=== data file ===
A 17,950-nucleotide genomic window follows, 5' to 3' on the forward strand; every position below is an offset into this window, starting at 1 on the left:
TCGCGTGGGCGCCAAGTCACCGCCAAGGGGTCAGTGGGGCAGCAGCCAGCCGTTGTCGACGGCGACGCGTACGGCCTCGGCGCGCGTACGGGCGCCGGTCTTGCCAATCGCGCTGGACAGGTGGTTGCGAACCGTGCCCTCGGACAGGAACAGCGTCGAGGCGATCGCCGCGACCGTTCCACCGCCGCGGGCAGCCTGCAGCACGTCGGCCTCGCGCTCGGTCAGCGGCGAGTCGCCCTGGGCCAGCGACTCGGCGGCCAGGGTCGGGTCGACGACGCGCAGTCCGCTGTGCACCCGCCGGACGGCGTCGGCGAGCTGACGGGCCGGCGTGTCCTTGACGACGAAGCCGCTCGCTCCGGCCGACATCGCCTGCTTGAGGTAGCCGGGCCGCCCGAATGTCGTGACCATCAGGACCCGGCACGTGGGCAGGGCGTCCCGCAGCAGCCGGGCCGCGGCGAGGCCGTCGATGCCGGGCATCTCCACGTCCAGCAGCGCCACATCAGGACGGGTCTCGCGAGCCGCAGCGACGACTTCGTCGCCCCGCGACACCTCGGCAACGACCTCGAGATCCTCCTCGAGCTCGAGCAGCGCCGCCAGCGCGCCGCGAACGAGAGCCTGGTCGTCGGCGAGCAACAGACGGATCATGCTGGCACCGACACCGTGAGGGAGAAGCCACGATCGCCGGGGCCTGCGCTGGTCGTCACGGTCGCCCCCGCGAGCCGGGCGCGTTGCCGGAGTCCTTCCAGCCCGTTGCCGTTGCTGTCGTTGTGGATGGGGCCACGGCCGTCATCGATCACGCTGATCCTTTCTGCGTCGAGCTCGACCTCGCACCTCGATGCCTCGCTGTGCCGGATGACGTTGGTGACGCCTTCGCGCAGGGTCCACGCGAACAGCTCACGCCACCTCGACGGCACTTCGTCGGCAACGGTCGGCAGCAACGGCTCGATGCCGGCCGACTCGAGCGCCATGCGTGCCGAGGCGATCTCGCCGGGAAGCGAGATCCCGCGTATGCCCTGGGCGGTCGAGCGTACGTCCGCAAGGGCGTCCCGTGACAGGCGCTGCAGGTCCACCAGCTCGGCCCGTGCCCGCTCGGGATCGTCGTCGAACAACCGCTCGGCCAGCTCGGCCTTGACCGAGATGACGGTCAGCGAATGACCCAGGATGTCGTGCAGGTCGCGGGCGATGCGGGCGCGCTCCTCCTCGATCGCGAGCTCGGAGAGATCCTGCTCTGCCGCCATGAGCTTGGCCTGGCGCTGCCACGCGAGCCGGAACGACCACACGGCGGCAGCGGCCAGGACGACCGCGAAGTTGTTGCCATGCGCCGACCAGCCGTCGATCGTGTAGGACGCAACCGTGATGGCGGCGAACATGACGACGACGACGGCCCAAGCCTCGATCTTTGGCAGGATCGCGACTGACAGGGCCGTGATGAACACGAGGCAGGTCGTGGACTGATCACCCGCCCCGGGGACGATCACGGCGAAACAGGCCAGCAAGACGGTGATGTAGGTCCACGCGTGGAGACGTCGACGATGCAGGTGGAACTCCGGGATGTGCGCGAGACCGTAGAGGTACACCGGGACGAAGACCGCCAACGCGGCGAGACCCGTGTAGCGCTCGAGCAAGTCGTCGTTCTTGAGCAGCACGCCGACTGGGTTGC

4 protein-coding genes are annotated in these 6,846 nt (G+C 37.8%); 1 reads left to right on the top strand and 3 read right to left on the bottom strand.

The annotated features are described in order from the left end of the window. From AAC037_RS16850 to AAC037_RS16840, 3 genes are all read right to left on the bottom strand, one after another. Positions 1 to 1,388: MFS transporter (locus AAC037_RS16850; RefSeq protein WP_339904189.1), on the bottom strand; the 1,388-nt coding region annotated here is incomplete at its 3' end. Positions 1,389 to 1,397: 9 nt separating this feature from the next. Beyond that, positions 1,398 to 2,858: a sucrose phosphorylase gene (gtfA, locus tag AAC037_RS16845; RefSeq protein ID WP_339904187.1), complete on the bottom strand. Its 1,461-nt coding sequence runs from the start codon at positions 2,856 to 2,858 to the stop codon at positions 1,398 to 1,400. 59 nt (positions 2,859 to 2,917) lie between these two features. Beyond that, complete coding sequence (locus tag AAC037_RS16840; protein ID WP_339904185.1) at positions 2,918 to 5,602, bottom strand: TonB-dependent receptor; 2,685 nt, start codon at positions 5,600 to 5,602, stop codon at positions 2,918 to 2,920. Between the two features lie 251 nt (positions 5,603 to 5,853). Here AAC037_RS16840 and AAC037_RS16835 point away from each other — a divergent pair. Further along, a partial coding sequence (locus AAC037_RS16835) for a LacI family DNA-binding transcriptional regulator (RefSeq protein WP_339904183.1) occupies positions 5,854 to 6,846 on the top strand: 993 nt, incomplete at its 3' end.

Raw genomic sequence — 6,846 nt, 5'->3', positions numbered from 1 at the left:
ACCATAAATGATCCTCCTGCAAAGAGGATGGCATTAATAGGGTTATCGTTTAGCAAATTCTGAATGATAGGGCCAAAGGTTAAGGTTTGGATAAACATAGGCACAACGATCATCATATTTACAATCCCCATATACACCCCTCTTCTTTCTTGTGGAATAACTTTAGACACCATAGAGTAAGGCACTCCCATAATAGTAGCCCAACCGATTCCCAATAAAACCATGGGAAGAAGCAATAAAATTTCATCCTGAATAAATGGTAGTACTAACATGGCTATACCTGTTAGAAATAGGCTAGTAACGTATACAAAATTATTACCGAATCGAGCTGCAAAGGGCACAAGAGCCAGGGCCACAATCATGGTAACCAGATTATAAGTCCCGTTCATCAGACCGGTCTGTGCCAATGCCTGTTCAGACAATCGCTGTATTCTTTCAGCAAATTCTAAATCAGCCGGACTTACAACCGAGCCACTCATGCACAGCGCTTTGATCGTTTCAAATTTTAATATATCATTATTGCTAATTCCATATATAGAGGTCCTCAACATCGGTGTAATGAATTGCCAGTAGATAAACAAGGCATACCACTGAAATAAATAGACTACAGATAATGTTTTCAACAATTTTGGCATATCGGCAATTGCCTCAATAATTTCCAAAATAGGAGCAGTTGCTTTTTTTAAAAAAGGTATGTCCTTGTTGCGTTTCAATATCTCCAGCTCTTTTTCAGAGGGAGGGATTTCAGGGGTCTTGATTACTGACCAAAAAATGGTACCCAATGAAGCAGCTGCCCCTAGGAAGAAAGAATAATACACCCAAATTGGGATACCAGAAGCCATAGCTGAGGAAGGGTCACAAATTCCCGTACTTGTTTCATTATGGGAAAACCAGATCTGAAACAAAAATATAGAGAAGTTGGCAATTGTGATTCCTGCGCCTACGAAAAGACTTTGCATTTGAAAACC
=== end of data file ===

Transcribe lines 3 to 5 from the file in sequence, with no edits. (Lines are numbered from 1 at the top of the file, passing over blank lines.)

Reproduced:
4 protein-coding genes are annotated in these 6,846 nt (G+C 37.8%); 1 reads left to right on the top strand and 3 read right to left on the bottom strand.

The annotated features are described in order from the left end of the window. From AAC037_RS16850 to AAC037_RS16840, 3 genes are all read right to left on the bottom strand, one after another. Positions 1 to 1,388: MFS transporter (locus AAC037_RS16850; RefSeq protein WP_339904189.1), on the bottom strand; the 1,388-nt coding region annotated here is incomplete at its 3' end. Positions 1,389 to 1,397: 9 nt separating this feature from the next. Beyond that, positions 1,398 to 2,858: a sucrose phosphorylase gene (gtfA, locus tag AAC037_RS16845; RefSeq protein ID WP_339904187.1), complete on the bottom strand. Its 1,461-nt coding sequence runs from the start codon at positions 2,856 to 2,858 to the stop codon at positions 1,398 to 1,400. 59 nt (positions 2,859 to 2,917) lie between these two features. Beyond that, complete coding sequence (locus tag AAC037_RS16840; protein ID WP_339904185.1) at positions 2,918 to 5,602, bottom strand: TonB-dependent receptor; 2,685 nt, start codon at positions 5,600 to 5,602, stop codon at positions 2,918 to 2,920. Between the two features lie 251 nt (positions 5,603 to 5,853). Here AAC037_RS16840 and AAC037_RS16835 point away from each other — a divergent pair. Further along, a partial coding sequence (locus AAC037_RS16835) for a LacI family DNA-binding transcriptional regulator (RefSeq protein WP_339904183.1) occupies positions 5,854 to 6,846 on the top strand: 993 nt, incomplete at its 3' end.

Raw genomic sequence — 6,846 nt, 5'->3', positions numbered from 1 at the left: